Sunday, October 8, 2017

With incredible turnaround, Norrie reaches final

   STOCKTON, Calif. -- It was the biggest turnaround since Donald Trump succeeded Barack Obama.
   Cameron Norrie was two points from getting bageled in the first set of his semifinal against Michael Mmoh on Saturday in the $100,000 Stockton Challenger.
   From there, Norrie won 11 consecutive games in a 7-5, 6-2 victory at the University of the Pacific's Eve Zimmerman Tennis Center.
   As if that's not amazing enough, Norrie defeated Mmoh by the same score in the quarterfinals of last week's $100,000 Tiburon (Calif.) Challenger en route to the title.
   In an effort to change that outcome, the third-seeded Mmoh was determined to play more aggressively this time. He did just that initially, throwing the eight-seeded Norrie off his game and bolting to a 5-0 lead.
   But Mmoh, for all his firepower at a chiseled 6-foot-1 (1.85 meters) and 187 pounds (85 kilograms), likes to use his tremendous athleticism to play defense. He lapsed back into that mode, which proved fatal against Norrie and his precise groundstrokes.
   It didn't help that Mmoh double-faulted on the first of his three set points at 5-3 in the first set, on break point at 5-5 in that set and on break point at 2-4 in the second set.
   "He actually played really well to start off with, hitting the ball everywhere, and I was a little off," said Norrie, a 22-year-old left-hander from Great Britain. "My racket was strung dead, but I'm not making any excuses. He was playing great tennis. I just tried to take it one point at a time, and he stopped being as aggressive. That allowed me to play my game and dictate play a little more."
   Mmoh, 19, of Bradenton, Fla., agreed with Norrie's assessment.
   "I thought I was playing pretty solid and that was part of the reason I was up 5-0," said Mmoh, the son of former journeyman pro Tony Mmoh from Nigeria. "Then everything clicked (for Norrie), and I slowed down a little bit. He found his rhythm and built off that. He played really well the rest of the match after 5-0."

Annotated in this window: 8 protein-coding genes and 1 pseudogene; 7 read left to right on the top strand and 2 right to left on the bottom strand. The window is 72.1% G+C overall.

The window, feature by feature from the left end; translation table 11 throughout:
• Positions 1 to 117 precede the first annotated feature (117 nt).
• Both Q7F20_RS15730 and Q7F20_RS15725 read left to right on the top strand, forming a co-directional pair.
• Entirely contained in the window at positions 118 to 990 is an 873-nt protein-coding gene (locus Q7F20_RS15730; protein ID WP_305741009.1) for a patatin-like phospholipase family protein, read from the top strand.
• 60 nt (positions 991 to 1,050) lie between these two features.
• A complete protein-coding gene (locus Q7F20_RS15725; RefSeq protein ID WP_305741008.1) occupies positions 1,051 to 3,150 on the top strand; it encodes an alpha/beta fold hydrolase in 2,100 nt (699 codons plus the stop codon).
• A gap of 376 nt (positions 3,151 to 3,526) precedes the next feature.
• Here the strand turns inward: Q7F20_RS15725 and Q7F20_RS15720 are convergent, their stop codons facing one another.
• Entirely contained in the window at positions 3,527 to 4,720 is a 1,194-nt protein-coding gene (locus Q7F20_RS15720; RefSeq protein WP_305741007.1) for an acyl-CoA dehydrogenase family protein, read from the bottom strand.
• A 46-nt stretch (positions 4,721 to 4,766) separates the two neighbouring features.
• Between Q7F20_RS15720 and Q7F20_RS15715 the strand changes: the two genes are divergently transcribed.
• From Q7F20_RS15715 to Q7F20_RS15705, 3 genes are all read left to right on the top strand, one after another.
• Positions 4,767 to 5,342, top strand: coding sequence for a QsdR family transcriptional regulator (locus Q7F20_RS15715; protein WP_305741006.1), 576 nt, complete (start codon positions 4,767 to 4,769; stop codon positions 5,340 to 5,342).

Norrie, ranked No. 136, will face sixth-seeded Darian King of Barbados today after the 11 a.m. doubles final. King, ranked No. 207, defeated Tim Smyczek of Tampa, Fla., 6-1, 6-4.
   "I was expecting a long match, but I got a couple of errors from Tim to get an early break, and I guess I rode that wave," said King, 25. "Also in the second set, he got some early breaks, and I was getting a little tight trying to win the match. I was playing someone for the first time and trying to get into my first final in a long time."
   Norrie has played King once, winning 6-3, 4-6, 6-4 in the final round of qualifying for the $100,000 Dallas Challenger in February 2015. Norrie also practiced with King in Barbados while visiting a friend there the week before Tiburon last month.                    
   Norrie seeks his third Challenger title since turning pro in May after his junior year at Texas Christian University in Fort Worth.
   Since reaching the second round of the U.S. Open as a qualifier, Norrie has played in three consecutive Challenger finals. In the first one, he lost to unheralded American Kevin King in a $50,000 Challenger in Cary, N.C.
   "I've still got a lot of things to work on," said Norrie, who reached No. 1 nationally at TCU. "It's exciting that I'm winning and not playing my best tennis."
   King will play in his first final since beating Mmoh in last year's Tiburon Challenger.
   Here are the Stockton singles and doubles draws and today's schedule. The tournament is being streamed live.
   Also, here are the singles qualifying draw, singles main draw and today's schedule for the $100,000 Northbay Healthcare Men's Pro Championships at Solano Community College in Fairfield, Calif.

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